way
• Ethnographies
• developing understandings of the everyday
activities of people in local settings
• Observation
• Insight into actual, not reported, behaviors
• Mystery Shopping
14
Descriptive Research
• Describe what is going on or exists
• Estimate how groups of consumers might
behave
• Examine relationships between two or
more variables
• Predict
Descriptive Research
•
Two Basic Types
1. Longitudinal
2. Cross-Sectional
Causal Research
• Helps us determine if one or more IVs
(treatment, predictors) causes or affects one or
more DVs (outcome variables)
• Most demanding design—strongest conclusion
• Requires the highest degree of understanding of
the problem
Types of Experiments
Laboratory Experiment
Experiment
Scientific investigation in which
an investigator manipulates
and controls one or more
independent variables and
observes the dependent
variable for variation
concomitant to the
manipulation of the
independent variables
Research investigation in which
investigator creates a situation
with exact conditions, so as to
control some, and manipulate other,
variables
Field Experiment
Research study in a realistic situation
in which one or more independent
variables are manipulated by the
experimenter under as carefully
controlled conditions as the situation
will permit
18
Definitions and Concepts
• Independent variables (IV) are variables or alternatives
that are manipulated and whose effects are measured and
compared, e.g., price levels.
• Test units are individuals, organizations, or other entities
whose response to the independent variables or treatments
is being examined, e.g., consumers or stores.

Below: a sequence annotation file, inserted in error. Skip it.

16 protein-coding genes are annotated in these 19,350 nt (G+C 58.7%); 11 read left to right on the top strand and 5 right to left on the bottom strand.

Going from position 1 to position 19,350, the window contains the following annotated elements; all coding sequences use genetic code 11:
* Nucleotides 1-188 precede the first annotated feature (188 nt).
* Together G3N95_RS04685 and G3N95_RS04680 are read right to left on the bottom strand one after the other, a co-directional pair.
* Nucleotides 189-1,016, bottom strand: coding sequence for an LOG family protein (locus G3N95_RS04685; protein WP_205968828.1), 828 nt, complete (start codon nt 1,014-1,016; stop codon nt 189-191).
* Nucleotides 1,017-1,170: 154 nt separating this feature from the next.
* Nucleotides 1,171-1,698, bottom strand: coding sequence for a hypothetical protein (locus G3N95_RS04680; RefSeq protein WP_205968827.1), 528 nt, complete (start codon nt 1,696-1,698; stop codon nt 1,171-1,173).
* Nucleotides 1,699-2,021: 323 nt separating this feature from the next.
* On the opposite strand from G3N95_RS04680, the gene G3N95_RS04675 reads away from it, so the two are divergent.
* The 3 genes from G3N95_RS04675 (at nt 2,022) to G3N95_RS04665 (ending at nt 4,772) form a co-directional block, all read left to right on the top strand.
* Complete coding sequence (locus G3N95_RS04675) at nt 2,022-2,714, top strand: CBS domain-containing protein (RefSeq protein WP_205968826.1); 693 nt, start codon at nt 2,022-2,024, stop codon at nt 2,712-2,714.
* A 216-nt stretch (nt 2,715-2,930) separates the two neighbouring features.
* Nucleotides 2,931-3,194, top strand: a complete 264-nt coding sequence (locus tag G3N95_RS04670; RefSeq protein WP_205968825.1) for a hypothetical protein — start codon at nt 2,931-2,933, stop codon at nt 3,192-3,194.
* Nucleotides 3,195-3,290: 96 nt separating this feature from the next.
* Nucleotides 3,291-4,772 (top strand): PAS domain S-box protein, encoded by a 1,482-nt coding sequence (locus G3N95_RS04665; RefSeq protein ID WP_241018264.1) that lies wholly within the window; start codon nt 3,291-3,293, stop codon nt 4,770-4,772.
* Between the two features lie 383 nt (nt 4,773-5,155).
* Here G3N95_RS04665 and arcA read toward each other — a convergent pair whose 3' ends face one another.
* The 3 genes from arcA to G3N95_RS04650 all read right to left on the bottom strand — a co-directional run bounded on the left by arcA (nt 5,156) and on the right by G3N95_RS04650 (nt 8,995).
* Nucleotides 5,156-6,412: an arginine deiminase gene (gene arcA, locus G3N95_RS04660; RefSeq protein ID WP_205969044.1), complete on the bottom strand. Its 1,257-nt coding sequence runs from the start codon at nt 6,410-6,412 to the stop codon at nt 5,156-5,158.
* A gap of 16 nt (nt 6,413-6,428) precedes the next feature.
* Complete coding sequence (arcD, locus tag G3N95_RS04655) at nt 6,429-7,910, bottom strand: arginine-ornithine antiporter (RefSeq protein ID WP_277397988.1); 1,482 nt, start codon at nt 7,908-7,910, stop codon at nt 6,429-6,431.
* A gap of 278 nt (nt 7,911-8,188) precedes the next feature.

• Dependent variables (DV) are the variables which
measure the effect of the independent variables on the test
units, e.g., sales, profits, and market shares.
• Extraneous variables are all variables other than the
independent variables that affect the response of the test
units, e.g., store size, store location, and competitive effort.
– Covariates
Validity
• Internal validity refers to whether the
manipulation of the independent variables or
treatments actually caused the observed effects
on the dependent variables. Control of
extraneous variables is a necessary condition for
establishing internal validity.
• External validity refers to whether the causeand-effect relationships found in the experiment
can be generalized. To what populations,
settings, times, independent variables and
dependent variables can the results be projected?
Causal Research (Experimental
Design)
• Internal Validity
Causal Research (Experimental
Design)
• External Validity
Design Data Collection and Forms
• Secondary Data
• Exploratory Research
– Informal and flexible
– Script
• Descriptive / Causal Research
– Rigid and Structured
– Survey
Design Sample and Collect Data
• Why is sampling important??
• Basic Sampling Methods
– Probability
– Non-Probability
Analyze and Interpret Data
• Exploratory Research
– Identify themes and patterns
– Open for more subjective researcher
interpretation
• Descriptive / Causal Research
– Statistical Analysis
• Regression, ANOVA, Multidimensional Scaling,
Cluster Analysis, etc.
• More “conclusive”
Prepare Research Report
• Key Issues
– Try to be objective as possible and honest
with your client
– Take note of the technical sophistication of
your client
– Be careful when reporting results versus
making inferences / recommendations
Critical Issue
• The MOST important issue to consider
throughout the research process is making
sure that the research is actionable.
• Avoid “nice to know” research projects!!!